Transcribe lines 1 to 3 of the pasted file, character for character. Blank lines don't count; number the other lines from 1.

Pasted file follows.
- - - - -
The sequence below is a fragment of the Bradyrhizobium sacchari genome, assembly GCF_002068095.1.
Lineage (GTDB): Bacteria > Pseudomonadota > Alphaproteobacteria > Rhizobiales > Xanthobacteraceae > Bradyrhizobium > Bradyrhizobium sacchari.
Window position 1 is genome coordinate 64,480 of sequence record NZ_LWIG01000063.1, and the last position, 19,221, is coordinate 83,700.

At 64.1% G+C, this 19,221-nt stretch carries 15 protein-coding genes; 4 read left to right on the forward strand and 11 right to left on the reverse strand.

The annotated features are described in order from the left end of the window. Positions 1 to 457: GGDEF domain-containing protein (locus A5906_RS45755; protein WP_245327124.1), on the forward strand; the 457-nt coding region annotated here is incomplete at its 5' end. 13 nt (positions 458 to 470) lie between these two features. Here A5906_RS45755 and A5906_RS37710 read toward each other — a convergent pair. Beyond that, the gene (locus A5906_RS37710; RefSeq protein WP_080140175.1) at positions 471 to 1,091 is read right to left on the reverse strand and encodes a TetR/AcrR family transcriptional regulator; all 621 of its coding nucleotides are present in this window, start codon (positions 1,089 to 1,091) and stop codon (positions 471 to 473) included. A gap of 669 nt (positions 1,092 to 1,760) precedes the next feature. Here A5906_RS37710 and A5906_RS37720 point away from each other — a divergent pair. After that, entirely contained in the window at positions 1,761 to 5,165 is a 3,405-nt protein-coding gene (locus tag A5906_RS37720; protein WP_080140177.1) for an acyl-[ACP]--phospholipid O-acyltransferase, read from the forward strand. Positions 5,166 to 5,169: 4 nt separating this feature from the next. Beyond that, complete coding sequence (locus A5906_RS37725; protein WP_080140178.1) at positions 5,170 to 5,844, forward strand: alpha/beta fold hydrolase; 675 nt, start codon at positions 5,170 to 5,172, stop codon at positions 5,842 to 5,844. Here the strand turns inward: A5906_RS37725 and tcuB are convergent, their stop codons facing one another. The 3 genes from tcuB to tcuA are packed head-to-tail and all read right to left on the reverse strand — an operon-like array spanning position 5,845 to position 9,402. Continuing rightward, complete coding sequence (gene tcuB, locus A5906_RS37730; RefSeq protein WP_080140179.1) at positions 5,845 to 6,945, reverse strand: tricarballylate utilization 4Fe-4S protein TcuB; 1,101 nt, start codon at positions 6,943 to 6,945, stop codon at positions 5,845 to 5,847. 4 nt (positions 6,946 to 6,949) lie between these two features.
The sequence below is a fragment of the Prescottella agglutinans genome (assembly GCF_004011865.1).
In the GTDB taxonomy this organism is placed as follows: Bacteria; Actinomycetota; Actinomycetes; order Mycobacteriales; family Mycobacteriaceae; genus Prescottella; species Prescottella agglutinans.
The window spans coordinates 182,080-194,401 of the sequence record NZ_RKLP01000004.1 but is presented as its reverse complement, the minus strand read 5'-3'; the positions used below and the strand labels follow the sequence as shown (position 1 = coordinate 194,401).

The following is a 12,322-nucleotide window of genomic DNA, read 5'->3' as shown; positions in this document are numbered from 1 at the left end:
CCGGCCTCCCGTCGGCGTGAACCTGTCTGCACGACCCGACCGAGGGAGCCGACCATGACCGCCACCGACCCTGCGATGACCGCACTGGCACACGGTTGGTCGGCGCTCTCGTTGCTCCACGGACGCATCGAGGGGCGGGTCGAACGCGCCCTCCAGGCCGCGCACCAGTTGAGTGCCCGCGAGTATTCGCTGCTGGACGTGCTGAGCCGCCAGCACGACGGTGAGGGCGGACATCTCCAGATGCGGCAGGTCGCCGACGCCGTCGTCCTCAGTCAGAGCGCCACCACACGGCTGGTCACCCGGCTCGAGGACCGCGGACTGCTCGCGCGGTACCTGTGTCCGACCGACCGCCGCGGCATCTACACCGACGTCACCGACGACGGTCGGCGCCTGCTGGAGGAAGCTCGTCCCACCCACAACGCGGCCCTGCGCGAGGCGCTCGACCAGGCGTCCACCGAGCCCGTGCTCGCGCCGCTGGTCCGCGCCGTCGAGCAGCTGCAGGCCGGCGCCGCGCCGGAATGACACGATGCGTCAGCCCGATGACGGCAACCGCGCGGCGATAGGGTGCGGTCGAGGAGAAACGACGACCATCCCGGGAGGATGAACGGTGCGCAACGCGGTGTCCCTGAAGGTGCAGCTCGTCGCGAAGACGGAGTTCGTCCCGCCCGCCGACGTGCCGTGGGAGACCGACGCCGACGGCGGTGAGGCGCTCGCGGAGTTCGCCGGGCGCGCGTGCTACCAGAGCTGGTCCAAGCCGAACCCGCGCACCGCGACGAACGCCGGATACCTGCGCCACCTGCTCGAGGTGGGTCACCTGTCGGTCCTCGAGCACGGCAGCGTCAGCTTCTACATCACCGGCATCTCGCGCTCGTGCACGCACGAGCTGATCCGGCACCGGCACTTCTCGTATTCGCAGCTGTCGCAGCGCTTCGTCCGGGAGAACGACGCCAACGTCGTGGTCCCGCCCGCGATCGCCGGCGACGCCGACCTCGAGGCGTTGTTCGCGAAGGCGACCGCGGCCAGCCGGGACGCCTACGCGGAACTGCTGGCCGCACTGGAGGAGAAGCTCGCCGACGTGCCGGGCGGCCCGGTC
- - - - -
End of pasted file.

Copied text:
The sequence below is a fragment of the Bradyrhizobium sacchari genome, assembly GCF_002068095.1.
Lineage (GTDB): Bacteria > Pseudomonadota > Alphaproteobacteria > Rhizobiales > Xanthobacteraceae > Bradyrhizobium > Bradyrhizobium sacchari.
Window position 1 is genome coordinate 64,480 of sequence record NZ_LWIG01000063.1, and the last position, 19,221, is coordinate 83,700.